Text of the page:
Ameriprise Seeks to Vacate $879,000 Award to Fired Broker
Ameriprise Financial Services has asked a court to vacate a Finra arbitration panel’s decision last month granting a fired broker almost $879,000 in damages, costs and attorneys’ fees and denying the broker-dealer’s counterclaim for balances she owed on promissory notes.
In a petition filed Thursday in U.S. District Court in Boston, Ameriprise argued that one of the three arbitrators failed to disclose his bias toward employees in wage disputes and that it was not allowed to present evidence related to its counterclaim.
Courts set a very high bar to overturning arbitration awards, making petitions to vacate rare, according to lawyers familiar with the process.
The filing follows an award of $675,000 in compensatory damages and more than $200,000 in costs and fees in late January to Cheryle Anne Brady, a broker with 22 years’ experience who is under a six-month Finra regulatory suspension from the industry for allegedly lying to Ameriprise about obtaining oral permission to trade from ten customers before an assistant executed the trades.
Brady, who also has worked at A.G. Edwards, UBS PaineWebber and RBC Capital Markets, filed a complaint against Ameriprise in October 2016 for wrongful termination and defamation, and asked for more than $2 million to compensate for “lost back pay, front pay and Sunset Plan pay,” according to the January award.
The three-person arbitration panel awarded more than the $551,000 she had initially requested for lost earnings over three years and also recommended that her termination papers on file with regulators be changed to say she was fired “without cause” and that there was “no credible proof” that she had authorized the alleged trades.
In its petition to overturn the decision by the three arbitrators, Ameriprise claimed that public arbitrator David Summer “failed to disclose critical information….that showed his clear bias and predisposition in favor of employees in wage and compensation disputes.”
Summer, a Boston-based lawyer, said Friday that he was surprised to hear that Ameriprise singled him out, and noted that he has represented employers as well as employees. “Obviously, they didn’t do much digging,” he said of the firm’s arbitrator-selection process.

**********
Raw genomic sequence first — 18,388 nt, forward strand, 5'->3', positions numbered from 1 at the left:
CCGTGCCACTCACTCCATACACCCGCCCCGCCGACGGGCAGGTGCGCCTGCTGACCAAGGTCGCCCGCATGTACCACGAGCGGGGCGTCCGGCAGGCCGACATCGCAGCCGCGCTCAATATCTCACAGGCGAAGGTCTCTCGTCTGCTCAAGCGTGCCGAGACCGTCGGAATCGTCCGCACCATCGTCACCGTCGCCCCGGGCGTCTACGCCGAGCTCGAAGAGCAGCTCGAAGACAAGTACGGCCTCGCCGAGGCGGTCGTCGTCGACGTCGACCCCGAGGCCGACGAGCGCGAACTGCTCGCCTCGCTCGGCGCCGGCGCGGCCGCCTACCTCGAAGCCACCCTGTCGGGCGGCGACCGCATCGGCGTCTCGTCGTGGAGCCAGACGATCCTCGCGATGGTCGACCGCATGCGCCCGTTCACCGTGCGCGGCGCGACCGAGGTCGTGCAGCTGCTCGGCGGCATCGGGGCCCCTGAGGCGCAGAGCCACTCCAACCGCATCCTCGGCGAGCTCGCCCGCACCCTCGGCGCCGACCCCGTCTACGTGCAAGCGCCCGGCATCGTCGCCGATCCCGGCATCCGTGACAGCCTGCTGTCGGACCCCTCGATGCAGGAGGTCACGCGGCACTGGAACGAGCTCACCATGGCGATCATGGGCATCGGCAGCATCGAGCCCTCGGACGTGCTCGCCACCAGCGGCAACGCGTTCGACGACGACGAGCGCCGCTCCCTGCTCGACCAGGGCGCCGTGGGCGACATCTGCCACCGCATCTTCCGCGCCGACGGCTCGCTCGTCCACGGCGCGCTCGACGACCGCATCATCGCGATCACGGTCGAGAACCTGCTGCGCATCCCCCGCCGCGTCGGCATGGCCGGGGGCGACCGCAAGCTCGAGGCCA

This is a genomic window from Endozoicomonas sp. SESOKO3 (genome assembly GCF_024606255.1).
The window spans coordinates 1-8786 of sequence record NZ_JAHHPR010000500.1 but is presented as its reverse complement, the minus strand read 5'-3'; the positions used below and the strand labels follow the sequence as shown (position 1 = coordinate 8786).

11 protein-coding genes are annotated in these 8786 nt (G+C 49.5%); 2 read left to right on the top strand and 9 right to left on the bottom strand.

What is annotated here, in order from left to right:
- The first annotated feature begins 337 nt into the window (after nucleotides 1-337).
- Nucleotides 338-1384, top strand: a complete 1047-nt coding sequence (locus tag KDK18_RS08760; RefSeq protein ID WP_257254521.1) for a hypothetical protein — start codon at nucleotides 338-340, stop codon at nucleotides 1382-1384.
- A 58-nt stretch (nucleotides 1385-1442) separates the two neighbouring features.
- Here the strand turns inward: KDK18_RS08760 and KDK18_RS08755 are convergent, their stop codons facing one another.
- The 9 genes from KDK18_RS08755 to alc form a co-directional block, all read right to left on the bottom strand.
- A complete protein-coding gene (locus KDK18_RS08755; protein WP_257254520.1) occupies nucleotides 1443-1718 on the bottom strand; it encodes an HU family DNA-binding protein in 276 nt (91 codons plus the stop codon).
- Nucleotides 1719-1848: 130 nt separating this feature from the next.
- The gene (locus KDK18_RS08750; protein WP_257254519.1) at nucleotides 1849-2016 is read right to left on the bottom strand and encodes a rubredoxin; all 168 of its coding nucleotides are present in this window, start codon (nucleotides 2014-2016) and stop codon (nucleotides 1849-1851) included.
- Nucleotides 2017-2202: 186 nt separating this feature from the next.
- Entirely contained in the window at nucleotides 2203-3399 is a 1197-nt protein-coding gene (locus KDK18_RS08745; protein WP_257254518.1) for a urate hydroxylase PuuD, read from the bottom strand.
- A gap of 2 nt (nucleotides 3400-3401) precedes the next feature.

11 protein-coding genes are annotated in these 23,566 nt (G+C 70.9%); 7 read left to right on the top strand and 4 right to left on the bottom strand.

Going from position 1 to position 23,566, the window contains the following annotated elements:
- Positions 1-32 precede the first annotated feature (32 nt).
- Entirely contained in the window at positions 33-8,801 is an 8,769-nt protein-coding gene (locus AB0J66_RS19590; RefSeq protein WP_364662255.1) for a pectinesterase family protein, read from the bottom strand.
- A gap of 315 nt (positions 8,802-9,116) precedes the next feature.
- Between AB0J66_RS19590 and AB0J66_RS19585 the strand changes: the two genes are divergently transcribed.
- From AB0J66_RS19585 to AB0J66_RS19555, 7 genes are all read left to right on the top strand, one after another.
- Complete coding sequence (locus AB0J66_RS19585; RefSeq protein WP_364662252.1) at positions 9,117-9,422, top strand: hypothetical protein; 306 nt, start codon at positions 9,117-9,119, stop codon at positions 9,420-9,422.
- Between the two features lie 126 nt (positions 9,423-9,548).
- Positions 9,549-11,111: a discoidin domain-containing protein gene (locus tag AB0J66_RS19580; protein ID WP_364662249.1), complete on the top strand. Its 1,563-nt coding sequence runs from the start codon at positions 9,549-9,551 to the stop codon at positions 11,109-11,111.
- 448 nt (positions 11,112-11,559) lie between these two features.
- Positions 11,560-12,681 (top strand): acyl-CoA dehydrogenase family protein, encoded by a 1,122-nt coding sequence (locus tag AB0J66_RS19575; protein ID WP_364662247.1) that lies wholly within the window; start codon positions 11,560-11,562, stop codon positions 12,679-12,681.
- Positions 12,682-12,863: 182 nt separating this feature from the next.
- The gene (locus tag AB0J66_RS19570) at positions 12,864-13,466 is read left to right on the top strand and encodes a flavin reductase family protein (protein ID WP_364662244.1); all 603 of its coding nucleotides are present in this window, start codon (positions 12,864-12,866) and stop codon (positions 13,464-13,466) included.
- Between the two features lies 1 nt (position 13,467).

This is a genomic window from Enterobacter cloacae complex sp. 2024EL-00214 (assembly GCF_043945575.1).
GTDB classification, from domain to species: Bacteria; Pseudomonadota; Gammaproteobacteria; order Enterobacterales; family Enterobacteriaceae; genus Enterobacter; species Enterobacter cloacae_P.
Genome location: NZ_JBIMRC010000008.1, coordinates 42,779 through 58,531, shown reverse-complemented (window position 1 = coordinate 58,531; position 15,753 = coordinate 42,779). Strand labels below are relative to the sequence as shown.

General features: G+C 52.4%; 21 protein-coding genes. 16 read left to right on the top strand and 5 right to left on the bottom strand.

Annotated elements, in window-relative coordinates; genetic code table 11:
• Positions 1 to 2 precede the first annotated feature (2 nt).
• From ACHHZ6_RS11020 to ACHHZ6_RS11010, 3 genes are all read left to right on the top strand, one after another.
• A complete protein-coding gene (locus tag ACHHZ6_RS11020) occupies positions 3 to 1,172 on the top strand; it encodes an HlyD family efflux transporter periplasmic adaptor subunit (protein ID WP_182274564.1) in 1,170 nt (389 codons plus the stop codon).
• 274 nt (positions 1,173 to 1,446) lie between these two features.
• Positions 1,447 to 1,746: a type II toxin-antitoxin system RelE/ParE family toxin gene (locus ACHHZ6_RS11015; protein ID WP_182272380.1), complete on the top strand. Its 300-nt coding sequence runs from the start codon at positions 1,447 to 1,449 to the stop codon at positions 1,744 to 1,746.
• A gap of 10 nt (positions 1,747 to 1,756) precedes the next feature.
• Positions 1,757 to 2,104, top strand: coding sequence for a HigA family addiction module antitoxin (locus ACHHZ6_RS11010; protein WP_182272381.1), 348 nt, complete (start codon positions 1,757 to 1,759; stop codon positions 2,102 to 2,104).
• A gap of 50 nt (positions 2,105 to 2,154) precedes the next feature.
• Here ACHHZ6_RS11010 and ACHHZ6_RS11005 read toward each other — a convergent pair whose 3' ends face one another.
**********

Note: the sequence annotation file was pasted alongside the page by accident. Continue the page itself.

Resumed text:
Michael Taaffe and Nicholas O’Donnell, the lawyers representing Ameriprise, did not return calls for comment.
“The award is illogical, defies common sense and could only have been entered due to the Panel’s misconduct,” they wrote in the five-page petition to vacate.
The filing alleges that the arbitrators refused to hear “evidence pertinent and material to the controversy” and said that “it is undisputed that Brady lied multiple times during the investigation” by the firm. In recommending expungement of her U5 record, they said the regulatory filing should be changed by Ameriprise to indicate that no customers complained about the trades that her assistant allegedly made without their approval and that they and Ameriprise benefited from the transactions that the firm “allowed to stand.”
Peter Bizinkauskas, the Taunton, Mass-based lawyer who represented Brady, said on Friday morning that he was unaware of the petition to vacate. Throughout the 8-month arbitration process that involved 11 hearing and pre-hearing sessions, Ameriprise “several times agreed to the composition of the arbitration panel,” he said.
Asked about the firm’s bias allegations against Summer and the panel in general, he said, “I have no idea what they are referring to.”
“It is very difficult to get an arbitration award vacated, and the grounds for doing so are very limited,” said Jason Steed, a lawyer at Kilpatrick Townsend in Dallas, who was not involved in the case but has written papers on the Federal Arbitration Act and has represented employers in appeals. “The courts favor arbitration and try to defer to the process.”